Google has just changed its content policies in order to ban all apps whose purpose is to sell or facilitate marijuana use. However, in the United States, this issue has a somewhat gray moral area.
Google’s new parameters prohibit apps that:
- Allow users to buy marijuana through a ‘shopping cart’ within the app
- Help users schedule deliveries or withdrawals of marijuana orders
- Facilitate the sale of products containing THC
In some states like Los Angeles and California, buying marijuana is legal in physical stores with proper medical authorization. However Google’s rules say that “we do not allow apps that make it easy to sell marijuana, regardless of its legality.”
So with these new rules Google will probably remove the two most popular marijuana-related apps: Weedmaps and Eaze.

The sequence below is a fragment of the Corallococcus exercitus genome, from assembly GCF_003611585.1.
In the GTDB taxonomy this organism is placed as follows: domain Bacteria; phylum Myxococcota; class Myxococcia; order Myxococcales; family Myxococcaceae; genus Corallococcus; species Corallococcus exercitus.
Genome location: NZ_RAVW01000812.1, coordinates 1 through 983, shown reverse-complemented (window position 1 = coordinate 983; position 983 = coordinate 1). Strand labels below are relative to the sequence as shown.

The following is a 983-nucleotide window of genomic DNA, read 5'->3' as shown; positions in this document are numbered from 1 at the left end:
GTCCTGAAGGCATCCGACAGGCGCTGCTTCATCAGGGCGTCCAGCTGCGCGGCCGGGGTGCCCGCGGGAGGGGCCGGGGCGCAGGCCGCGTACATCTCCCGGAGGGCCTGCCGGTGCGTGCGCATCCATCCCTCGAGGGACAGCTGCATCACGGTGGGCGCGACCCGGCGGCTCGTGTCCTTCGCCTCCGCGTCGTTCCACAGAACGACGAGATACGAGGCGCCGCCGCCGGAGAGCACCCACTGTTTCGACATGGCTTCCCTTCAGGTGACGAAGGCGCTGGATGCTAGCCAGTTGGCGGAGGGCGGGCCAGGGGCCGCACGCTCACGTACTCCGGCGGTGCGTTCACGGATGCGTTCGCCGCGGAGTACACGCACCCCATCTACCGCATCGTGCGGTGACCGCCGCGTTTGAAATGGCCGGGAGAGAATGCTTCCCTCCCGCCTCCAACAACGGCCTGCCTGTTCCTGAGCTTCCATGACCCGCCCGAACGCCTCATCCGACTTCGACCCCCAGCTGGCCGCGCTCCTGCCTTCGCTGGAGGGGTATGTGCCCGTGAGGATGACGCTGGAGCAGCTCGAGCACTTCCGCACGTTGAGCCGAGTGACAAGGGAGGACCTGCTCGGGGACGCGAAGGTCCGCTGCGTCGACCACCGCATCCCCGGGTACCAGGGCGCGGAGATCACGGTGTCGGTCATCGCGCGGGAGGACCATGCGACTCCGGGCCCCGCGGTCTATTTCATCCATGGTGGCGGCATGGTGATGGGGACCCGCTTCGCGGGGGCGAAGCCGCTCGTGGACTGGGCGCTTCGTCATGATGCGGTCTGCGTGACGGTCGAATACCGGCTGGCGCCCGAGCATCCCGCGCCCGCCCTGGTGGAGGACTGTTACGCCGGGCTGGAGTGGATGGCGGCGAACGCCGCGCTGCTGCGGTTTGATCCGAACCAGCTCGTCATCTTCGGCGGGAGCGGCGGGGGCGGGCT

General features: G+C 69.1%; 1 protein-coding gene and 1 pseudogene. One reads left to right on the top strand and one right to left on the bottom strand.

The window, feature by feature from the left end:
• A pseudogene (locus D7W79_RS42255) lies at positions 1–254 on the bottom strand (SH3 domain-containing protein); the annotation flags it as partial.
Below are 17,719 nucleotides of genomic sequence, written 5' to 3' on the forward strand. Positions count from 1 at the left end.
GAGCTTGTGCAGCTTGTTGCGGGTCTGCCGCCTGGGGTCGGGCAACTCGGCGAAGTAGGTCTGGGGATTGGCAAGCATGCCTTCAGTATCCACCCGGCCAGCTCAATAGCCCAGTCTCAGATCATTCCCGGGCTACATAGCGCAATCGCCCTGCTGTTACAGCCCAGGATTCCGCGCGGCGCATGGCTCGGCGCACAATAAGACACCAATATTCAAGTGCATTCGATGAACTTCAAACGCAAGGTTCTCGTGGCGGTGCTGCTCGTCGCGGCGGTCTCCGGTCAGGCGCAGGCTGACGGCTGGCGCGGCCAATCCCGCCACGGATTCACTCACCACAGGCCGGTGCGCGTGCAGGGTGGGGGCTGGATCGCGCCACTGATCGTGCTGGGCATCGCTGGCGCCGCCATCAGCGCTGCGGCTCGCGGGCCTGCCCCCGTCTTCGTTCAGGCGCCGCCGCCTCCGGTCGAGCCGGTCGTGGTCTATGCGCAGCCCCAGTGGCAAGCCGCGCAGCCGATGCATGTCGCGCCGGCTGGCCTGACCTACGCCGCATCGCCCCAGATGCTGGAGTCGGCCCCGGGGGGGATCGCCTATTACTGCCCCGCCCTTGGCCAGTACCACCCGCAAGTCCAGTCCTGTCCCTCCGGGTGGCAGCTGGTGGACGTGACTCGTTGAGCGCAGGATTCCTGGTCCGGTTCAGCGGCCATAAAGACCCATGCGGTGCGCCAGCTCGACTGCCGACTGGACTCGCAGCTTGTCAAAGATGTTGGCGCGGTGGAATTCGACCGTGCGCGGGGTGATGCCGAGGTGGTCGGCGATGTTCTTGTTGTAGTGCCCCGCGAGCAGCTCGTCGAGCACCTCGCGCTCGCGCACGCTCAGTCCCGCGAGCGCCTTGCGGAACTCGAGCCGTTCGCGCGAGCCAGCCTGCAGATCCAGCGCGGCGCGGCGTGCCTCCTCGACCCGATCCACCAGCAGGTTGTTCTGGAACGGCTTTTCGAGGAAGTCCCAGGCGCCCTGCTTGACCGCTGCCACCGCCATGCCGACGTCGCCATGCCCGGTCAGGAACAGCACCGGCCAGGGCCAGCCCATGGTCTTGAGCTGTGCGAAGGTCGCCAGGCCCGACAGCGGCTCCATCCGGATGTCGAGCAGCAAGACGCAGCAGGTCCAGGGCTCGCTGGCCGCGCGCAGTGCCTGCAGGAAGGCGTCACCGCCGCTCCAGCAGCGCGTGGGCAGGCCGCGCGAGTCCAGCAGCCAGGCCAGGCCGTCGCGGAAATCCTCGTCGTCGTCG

Both applications allow the user to find stores that sell marijuana, to classify them and not only. Users can also buy directly through the app or pay and raise later in store.
Being clear violations of the rules mentioned by Google, these apps will certainly disappear from the Play Store, although they are still active at the time of this article.
Google wants a safer Play Store for kids
Even today, Google has set new standards for developers who want to develop apps for children. This effort and banning marijuana apps are attempts to create a more child-friendly store and a better environment for young users.
While consumption is legal in some US states, it is unacceptable for a child to have access to marijuana applications that allow the purchase and discovery of store locations that sell THC products.
That’s why Google could have learned from Apple in this case. The App Store contains the same two applications but with restrictions for people over 17 years. Although not the perfect solution, it is certainly the most logical one, since app stores are supposedly neutral in these matters.